Let’s take a closer look at LOST: Season 6 – Episode 10.

I came to last night’s episode with a lot of trepidation. After three straight terrific episodes, LOST was due for a dud. The previews suggested that we would at last get some movement on the long-awaited (by me, anyway) reunion of Jin and Sun. What’s more, it looked like we were going to get some resolution on what Jin was doing in the freezer at the end of Sayid’s feature episode, which might in turn shed more light on the criminal activity of the Paik family.

The implied temptation of Sun by faux-Locke made me nervous because, while giving the character a feature episode, it seemed like just another way to isolate her from the main cast. Also, I wasn’t looking forward to a flash-sideways of old-school Jin and Sun – not because I don’t like reading subtitles, but because Jerk Jin and Submissive Sun are not as interesting as the characters they have become.



Not a lot of slack in the traditional timeline this week. Hurley, Ben, Lapidus, and Ilana were all pretty under-utilized, but there was enough going on elsewhere to make up for it. In faux-Locke’s camp, Sayid is utterly devoid of emotion and Jin misses his wife. When Locke goes out on a field trip, Widmore’s men raid the camp, knocking everyone out with tranquilizer darts and taking Jin with them.

When faux-Locke returns, he grabs Sayid and heads for Hydra Island to have a little face time with Widmore. A couple of massively important points are laid out here: First of all, this is the first meeting of Widmore and faux-Locke, and they are definitely not on the same side. Sorry, the Internet, Widmore and faux-Locke are not in cahoots. The other massive revelation is that the “war” that Widmore warned of is officially on – and it looks like it’s going to be faux-Locke versus Widmore with the fate of the world at stake.

Nope, that last bit wasn’t hyperbole. Widmore explains to Jin that letting faux-Locke off the Island would make everyone else “cease to exist”. LOST is usually pretty careful with word choice, so I have to believe that the phrase “cease to exist” is not just a poetic way of saying that everyone dies. Does this mean, as a friend of mine has suggested, that the flash-sideways reality shows what the world would be like if faux-Locke got off the Island? I’m not ruling it out, but that world doesn’t seem to be much worse for anybody than their pre-Island lives were.

A sure sign that we’re getting close to the end is how quickly new questions are being answered. While we still have no clue how the hell Anthony Cooper got to the Island, the “package”, a.k.a. the mystery behind the padlocked door is revealed to be Desmond. Considering Henry Ian Cusick’s name has been in the opening titles all season, his reappearance is like the anti-climax of Michael’s return in Season 4, but it’s nice to finally see him.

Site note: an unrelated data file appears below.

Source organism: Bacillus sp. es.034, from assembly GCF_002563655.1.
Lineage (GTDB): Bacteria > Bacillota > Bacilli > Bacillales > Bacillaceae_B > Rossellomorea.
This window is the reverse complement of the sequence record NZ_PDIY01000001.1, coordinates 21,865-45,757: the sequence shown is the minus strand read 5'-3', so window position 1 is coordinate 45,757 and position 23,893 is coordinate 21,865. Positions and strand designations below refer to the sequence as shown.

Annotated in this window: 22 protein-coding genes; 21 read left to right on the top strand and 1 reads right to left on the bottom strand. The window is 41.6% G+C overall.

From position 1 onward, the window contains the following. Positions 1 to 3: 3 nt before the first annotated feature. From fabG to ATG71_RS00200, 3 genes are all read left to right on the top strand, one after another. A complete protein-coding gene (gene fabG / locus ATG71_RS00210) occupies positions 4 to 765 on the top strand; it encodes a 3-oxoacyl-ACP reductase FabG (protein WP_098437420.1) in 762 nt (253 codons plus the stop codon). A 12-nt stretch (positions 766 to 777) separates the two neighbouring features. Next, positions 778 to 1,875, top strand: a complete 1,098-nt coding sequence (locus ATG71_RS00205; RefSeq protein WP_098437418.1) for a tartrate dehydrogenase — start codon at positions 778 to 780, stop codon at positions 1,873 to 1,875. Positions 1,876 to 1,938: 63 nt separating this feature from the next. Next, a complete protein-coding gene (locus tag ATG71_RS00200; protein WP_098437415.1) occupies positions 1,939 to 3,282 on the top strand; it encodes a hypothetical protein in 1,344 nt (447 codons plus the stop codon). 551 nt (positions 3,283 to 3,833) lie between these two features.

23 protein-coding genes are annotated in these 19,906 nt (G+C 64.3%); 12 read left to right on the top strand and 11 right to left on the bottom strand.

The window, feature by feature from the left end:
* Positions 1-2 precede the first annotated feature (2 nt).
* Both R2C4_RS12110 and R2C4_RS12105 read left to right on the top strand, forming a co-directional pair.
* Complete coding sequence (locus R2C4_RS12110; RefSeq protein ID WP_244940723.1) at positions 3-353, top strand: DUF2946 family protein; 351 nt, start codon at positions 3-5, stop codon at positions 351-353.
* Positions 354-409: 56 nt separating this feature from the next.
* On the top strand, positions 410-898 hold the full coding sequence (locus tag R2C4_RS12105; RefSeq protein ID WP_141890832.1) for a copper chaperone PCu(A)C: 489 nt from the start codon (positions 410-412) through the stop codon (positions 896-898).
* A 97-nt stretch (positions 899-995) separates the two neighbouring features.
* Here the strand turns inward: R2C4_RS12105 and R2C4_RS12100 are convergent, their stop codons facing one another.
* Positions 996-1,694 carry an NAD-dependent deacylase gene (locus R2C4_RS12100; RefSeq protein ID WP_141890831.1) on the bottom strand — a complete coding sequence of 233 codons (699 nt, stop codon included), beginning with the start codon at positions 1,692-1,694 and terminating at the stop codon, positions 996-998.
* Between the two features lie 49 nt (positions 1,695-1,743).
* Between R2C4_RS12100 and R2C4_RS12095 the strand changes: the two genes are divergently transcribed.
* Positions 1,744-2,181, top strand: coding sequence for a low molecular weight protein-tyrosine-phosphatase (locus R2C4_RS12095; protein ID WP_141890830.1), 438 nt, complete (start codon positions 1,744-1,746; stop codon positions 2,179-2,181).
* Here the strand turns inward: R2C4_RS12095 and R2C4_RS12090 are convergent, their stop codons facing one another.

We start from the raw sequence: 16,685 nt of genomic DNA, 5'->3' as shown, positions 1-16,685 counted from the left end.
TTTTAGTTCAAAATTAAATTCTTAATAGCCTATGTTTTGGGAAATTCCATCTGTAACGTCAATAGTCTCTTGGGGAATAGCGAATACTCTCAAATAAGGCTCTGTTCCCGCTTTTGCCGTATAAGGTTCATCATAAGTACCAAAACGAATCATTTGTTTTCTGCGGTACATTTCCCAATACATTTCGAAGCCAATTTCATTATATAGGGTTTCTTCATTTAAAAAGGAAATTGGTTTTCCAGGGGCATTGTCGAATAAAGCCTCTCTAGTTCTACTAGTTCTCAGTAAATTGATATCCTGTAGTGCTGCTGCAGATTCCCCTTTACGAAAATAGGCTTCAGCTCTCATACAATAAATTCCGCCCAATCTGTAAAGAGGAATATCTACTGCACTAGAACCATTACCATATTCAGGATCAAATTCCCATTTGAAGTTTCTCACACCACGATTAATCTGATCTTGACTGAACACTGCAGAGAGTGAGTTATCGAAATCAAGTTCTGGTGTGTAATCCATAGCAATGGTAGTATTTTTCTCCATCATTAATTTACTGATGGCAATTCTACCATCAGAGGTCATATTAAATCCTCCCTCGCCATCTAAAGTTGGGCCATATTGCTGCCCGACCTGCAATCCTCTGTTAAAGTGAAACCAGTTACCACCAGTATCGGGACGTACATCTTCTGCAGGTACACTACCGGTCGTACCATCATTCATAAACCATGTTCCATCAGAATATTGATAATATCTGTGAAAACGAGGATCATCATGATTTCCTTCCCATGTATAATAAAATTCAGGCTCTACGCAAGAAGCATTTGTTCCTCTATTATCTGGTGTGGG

Meanwhile, on the beach, Sun hits her head and forgets how to speak English (seriously) while everyone waits around for Richard to come back and tell them what to do. When Richard returns, he’s all, “Let’s go to Hydra Island and get rid of that plane,” which Sun (who still understands English) is less than thrilled about.

What eventually settles Sun down is Jack, who is riding the destiny train to work these days, and who has returned to the quiet, confident, heroic Jack that we saw early in the show’s run, instead of the erratic Jack who characterized the show’s middle and late periods. I don’t think Jack’s group will wind up allies with one side or the other here – I think the “war” between Widmore and faux-Locke is just a cover from the more important tasks the core characters have in front of them.




The flash-sideways answered the question of how Jin got in the freezer, but we didn’t learn much about the aftermath. In the flash-sideways, Jin still works for Mr. Paik, but he and Sun are not married – he has ostensibly accompanied her to LA to be her bodyguard – though they are carrying on a secret affair.

In the show’s traditional history, Jin went to work for Mr. Paik as part of the wooing process, so his flash-sideways employment came by other means. While Sun’s father extended a measure of gruff acceptance to Jin in the main timeline, here he has a hands-off-the-daughter policy, which Jin has violated. The purpose of delivering the watch and the $25,000 is so that Keamy can whack Jin.